When you search the internet for cutting bottles to up-cycle, you get a lot of links to follow. I’m sure you have landed on my blog because you did just that! So… what is the difference between MY post and most of the others? Something very simple… I am a simple being who don’t live in a perfect world. In my world the success rate to make perfect cuts is low… In my world I’m trying to share knowledge that might save you from making the mistakes I made, which I didn’t found on any other blog.
I can’t go out and buy everything that I want. I sometimes have to make plans to make things work. May be you also fall within that category. Luckily for me my husband is gifted and blessed with many talents, and he ALWAYS finds a way to help me achieve all sorts of technical stuff which I thought I’m incapable of.
So lets get started.
The first thing to do is to clean the bottle and remove the label. That in itself usually presents a problem! I soak the bottles in warm water first. Some labels may come loose immediately, others not. For some hardy ones you need a little bit of Thinners or methylated spirits.
My dear husband made a temporary jig with one of my dry cutters which he fixed with G-clamps so that it couldn’t move. Then you rotate the bottle to make a straight scorch as deep as you can manage.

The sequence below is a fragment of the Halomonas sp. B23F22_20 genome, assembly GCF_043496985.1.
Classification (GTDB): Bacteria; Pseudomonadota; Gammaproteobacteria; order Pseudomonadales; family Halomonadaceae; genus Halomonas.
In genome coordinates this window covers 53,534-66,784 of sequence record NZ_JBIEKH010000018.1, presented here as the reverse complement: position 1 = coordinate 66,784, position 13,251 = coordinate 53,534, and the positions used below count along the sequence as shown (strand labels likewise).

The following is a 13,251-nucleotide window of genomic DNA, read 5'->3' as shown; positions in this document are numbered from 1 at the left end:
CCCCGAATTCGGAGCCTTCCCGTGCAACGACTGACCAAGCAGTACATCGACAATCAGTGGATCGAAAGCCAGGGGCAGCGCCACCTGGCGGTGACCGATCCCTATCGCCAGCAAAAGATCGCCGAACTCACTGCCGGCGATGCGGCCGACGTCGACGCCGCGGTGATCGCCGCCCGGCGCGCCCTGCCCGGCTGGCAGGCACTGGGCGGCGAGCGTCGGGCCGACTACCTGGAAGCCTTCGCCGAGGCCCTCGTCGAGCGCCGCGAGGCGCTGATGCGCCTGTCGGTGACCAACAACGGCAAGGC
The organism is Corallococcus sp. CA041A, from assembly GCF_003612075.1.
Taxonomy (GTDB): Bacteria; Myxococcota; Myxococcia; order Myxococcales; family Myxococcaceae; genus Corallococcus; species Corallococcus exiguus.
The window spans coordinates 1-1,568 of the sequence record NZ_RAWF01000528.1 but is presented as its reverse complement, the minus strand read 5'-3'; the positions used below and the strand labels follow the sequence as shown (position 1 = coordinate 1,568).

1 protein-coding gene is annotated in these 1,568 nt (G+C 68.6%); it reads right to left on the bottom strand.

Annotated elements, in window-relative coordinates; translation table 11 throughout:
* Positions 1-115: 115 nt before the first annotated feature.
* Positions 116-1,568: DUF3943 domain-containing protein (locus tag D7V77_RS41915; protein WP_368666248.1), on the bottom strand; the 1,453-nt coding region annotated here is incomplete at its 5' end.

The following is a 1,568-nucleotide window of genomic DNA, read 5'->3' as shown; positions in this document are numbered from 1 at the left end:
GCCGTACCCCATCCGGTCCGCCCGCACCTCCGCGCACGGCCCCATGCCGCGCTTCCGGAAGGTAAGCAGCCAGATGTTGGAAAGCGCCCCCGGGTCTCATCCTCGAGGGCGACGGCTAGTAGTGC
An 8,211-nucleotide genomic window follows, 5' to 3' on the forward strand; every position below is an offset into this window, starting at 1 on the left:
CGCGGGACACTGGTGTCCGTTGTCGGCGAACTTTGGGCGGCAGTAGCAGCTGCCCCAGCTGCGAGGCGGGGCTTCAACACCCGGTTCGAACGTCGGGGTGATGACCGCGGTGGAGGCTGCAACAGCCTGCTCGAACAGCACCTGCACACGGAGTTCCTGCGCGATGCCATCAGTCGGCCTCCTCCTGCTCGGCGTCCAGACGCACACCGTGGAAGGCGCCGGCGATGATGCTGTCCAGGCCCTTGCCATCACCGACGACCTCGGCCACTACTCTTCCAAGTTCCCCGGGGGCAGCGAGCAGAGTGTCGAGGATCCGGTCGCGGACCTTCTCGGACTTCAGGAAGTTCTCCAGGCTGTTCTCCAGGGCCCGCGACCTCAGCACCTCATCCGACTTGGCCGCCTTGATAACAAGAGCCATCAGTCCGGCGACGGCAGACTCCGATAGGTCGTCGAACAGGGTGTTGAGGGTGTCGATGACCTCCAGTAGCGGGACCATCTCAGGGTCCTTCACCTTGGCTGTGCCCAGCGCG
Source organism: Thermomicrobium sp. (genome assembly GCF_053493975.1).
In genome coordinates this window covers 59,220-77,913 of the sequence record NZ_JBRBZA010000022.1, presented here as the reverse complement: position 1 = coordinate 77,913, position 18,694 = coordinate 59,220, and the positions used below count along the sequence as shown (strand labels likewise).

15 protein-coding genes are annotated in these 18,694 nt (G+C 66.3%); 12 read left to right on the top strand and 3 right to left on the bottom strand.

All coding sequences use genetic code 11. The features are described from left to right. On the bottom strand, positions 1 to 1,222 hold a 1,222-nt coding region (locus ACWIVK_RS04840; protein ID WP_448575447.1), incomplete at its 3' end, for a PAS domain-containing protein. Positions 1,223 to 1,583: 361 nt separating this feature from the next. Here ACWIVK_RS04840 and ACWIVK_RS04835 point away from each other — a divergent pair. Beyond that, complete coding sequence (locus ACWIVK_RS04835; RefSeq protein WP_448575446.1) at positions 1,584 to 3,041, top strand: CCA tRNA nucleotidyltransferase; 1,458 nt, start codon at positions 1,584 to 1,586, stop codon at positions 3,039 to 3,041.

We have heated the scorch line with a Dremel tool and then immersed in ice water. The first cut is usually close to perfection.
Now comes the more tricky part, to cut perfect rings for whatever you are planning. We have cut, torched and immersed quite a few rings that broke before we discovered a trick nobody shared where I read… and I am going to share that with you, because I believe in sharing of knowledge.
When you heat up the scorch line – don’t do it on the outside! Direct your flame to the INSIDE of the line, rotate, heat, rotate and immerse. If it don’t break with the first try, DRY thoroughly, and repeat!
The bottles don’t have a uniform thickness, and that add to breakage. The more uneven the walls, the more breakage you are going to have. I have found that the walls of wine bottle are more uniform in thickness than beer bottles.
I have used my microwave kiln to melt a few rings to make a wind chime. Those of you who are using microwave kilns – it took quite a while to reach fusing temperature inside the kiln, a little bit more than with flat pendants. Open your kiln occasionally to check the progress of the process. And… the walls collapse 95% of the time to the inside of the ring 🙂
If you find a bottle with a thinner wall, make a broader cut.
Good luck with your cutting, I hope that I have been helpful.